For those of you who love egg salad, I've tried several recipes and I've finally found one I consider the best.  This recipe is perfect as is OR you can add just about anything you want to alter it even more to your liking.  And if you've been following me and you bought your egg cooker - the best $15-20 you will EVER spend - here's just one more fabulous way to use the perfect, always-easy-to-peel eggs it's giving you at the push of a button.

I like chunkier eggs and runnier dressing, so that the bread gets nice and moist.
But if you want it thicker, just add more eggs.

For anyone NOT worried about their cholesterol, egg salad can be a really great thing.  An egg salad sandwich is high-protein and cheap, and a single batch of this recipe will last you 4 lunches.  In moderation, it's not *that* bad for you, either.  A single egg has only 80 calories, so serve it on open-face whole wheat (here, FiberOne 100% Whole Wheat bread - REALLY tasty) and your only guilt will be the mayo.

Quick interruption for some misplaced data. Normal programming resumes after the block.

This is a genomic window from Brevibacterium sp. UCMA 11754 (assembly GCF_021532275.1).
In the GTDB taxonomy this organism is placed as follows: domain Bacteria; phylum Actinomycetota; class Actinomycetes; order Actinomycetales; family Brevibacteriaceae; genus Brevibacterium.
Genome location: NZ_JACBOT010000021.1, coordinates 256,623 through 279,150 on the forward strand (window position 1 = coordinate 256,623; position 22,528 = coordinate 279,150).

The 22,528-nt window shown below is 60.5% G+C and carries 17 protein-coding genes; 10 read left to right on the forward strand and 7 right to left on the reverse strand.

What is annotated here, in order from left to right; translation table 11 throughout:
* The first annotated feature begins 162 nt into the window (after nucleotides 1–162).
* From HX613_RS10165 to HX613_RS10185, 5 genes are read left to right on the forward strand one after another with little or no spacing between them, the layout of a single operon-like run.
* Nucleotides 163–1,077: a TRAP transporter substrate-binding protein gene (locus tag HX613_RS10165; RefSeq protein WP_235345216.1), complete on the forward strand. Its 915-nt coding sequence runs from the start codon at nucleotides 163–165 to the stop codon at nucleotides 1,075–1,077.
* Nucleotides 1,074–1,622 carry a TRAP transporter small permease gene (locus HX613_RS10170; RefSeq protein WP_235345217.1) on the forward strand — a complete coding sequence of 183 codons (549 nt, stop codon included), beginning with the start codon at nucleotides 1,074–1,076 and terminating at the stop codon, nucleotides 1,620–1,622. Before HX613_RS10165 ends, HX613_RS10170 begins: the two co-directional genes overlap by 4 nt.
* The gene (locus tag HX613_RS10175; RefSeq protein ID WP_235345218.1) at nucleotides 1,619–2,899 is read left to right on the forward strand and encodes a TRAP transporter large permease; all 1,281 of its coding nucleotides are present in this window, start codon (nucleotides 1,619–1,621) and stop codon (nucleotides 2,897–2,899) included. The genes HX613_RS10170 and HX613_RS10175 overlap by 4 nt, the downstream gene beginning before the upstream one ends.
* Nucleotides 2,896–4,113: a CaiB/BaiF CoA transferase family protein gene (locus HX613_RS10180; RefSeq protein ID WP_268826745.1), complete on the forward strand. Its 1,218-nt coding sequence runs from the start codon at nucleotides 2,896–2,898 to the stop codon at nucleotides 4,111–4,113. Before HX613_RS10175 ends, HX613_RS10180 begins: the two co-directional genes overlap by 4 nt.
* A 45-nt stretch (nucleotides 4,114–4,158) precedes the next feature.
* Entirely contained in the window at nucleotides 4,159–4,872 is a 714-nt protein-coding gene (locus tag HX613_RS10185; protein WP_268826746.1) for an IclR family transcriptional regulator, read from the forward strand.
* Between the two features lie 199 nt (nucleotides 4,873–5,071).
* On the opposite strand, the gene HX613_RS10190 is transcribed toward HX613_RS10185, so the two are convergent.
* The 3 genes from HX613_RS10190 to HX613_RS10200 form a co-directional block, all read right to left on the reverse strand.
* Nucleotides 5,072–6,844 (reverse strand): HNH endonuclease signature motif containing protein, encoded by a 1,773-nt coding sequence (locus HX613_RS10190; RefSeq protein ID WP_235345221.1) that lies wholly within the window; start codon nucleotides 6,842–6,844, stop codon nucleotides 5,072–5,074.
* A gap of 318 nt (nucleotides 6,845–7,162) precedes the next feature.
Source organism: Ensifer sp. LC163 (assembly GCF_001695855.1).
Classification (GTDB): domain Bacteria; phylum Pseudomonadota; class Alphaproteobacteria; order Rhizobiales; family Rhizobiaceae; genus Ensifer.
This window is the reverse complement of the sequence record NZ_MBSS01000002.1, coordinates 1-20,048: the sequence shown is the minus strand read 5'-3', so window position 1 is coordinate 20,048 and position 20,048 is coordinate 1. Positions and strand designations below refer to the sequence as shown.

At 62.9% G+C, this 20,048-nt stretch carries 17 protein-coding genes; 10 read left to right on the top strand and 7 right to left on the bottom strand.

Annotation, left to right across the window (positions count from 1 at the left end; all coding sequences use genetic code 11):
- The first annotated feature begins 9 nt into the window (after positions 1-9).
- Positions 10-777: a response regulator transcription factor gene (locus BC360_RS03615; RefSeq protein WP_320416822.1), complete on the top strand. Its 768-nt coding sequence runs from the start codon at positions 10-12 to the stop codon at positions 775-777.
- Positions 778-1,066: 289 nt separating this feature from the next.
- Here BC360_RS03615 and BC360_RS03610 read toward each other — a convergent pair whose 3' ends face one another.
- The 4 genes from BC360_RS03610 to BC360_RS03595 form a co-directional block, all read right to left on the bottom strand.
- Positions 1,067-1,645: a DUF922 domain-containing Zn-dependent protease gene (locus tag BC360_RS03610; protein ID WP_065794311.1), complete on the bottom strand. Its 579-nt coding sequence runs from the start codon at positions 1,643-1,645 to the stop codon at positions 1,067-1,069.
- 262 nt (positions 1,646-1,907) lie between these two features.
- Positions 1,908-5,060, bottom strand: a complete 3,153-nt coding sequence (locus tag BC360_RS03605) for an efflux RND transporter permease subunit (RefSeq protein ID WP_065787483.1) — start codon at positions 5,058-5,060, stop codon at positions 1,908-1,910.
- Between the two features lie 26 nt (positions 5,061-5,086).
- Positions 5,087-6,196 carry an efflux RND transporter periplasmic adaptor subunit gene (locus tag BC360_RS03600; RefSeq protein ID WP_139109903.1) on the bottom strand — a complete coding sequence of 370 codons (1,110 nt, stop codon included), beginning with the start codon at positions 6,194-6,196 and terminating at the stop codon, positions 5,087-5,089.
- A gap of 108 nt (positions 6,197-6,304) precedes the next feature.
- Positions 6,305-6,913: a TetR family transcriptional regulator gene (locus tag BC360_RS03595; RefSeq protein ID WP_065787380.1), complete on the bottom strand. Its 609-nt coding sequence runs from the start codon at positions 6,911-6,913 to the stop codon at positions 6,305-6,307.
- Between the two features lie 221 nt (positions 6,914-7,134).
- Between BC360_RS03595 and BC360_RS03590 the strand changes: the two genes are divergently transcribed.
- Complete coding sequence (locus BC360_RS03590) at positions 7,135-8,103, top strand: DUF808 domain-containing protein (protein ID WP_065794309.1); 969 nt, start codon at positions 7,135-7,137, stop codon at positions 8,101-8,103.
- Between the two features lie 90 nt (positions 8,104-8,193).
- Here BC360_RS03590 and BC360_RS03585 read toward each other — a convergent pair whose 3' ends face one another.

I adapted this recipe from an Allrecipes recipe, Jen's Heavenly Egg Salad.  Egg salad is a great recipe for novice cooks who want to experiment with different herbs and flavors:  It's hard to screw up, and many different additions can give it a tasty twist.  I keep meaning to try paprika, but I'm so in love with it as-is that I never do.

Egg Salad:

6 hard-boiled large eggs*
1/4 cup mayo
Juice of 1/4 a lemon
1 tsp white sugar
1 tsp Dijon mustard
1/2 tsp ordinary yellow mustard
Salt and pepper to tate

Optional:
Dried minced onion, to taste
Dill weed, to taste
Celery seed, to taste
Paprika, to taste
Vinegar, to taste (start small)
Celery or bread-and-butter pickles for crunch
Marinated Cucumbers (recipe below)